Mayenne entered into negotiations with Henri IV while he was still appearing to consider with Philip II the succession to the French crown of the Infanta Isabella Clara Eugenia of Spain, daughter of Elizabeth of Valois and granddaughter of Henri II. He demanded that Henri IV complete his conversion to Catholicism before he was recognized by the adherents of the League. He also desired the continuation to himself of the high offices which had accumulated in his family and the reservation of their provinces to his relatives among the Leaguers.
In 1593 he summoned the States-General to Paris and placed before them the claims of the Infanta, but they protested against foreign intervention (these proceedings are the subject of the satirical work, the Satire Ménippée). Mayenne signed a truce at La Villette[disambiguation needed] on 31 July 1593. The internal dissensions of the league continued to increase, and the principal chiefs submitted. Mayenne finally made his peace only in October 1595. Henri IV allowed him the possession of Chalon-sur-Saône, of Seurre and Soissons for three years, made his son Henry governor of the Île-de-France and paid a large indemnity.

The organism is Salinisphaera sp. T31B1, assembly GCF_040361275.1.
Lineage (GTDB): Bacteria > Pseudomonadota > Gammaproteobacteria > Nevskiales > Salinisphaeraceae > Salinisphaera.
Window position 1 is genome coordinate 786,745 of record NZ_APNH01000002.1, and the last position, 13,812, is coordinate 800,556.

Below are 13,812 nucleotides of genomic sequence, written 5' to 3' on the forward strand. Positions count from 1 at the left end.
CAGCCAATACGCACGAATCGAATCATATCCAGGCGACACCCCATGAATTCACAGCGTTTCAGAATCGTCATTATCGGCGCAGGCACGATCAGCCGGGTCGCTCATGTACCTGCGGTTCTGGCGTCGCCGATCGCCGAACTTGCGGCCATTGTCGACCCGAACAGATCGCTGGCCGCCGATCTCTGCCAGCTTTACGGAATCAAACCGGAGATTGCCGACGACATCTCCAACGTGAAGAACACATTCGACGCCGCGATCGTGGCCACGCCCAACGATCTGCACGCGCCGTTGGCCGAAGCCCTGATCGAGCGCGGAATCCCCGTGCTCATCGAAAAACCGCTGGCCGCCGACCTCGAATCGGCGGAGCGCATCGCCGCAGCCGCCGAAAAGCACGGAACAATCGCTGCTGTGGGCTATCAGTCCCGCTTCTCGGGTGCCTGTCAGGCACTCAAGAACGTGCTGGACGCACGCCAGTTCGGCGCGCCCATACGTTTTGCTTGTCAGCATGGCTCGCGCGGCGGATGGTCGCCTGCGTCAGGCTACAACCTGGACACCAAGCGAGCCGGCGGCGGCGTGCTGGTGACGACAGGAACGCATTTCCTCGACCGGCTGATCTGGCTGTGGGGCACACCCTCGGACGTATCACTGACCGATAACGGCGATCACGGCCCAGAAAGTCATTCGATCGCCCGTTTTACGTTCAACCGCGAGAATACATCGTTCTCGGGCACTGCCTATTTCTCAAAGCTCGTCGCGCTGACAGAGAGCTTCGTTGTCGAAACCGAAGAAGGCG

Marriage and children
On 6 August 1576, Charles married Henriette of Savoy, Marquise of Villars. Her paternal grandfather was René of Savoy, called le Grand Bâtard de Savoie (the Grand Bastard of Savoy), an illegitimate son of Philip II, Duke of Savoy.
They had four children:
- Renée de Lorraine (d.1638) married Mario Sforza and had issue;
- Henri, Duke of Mayenne (1578–1621) married Henriette Gonzaga, daughter of Louis Gonzaga, Duke of Nevers, no issue;
- Charles Emanuel, Count of Sommerive (1581–1609) never married;
- Catherine of Lorraine (1585–1618) married Charles Gonzaga and had issue (Marie Louise, Queen of Poland and the Countess Palatine of Simmern).
- Duc de Mayenne
- Love's Labour's Lost - Charles served as the basis for the character of Dumaine in the play.
- G.R. Hibbard (editor), Love's Labour's Lost (Oxford University Press, 1990), p.49
- An Histoire de la vie et de la mort du duc de Mayenne appeared at Lyon in 1618.
- See also JBH Capefigue, Histoire de la Reforme, de la ligue et du regne de Henri IV (8 vols., 1834–1835) and the literature dealing with the house of Guise.
- This article incorporates text from a publication now in the public domain: Chisholm, Hugh, ed. (1911). Encyclopædia Britannica (11th ed.). Cambridge University Press
|New creation||Duc de Mayenne
|Comte du Maine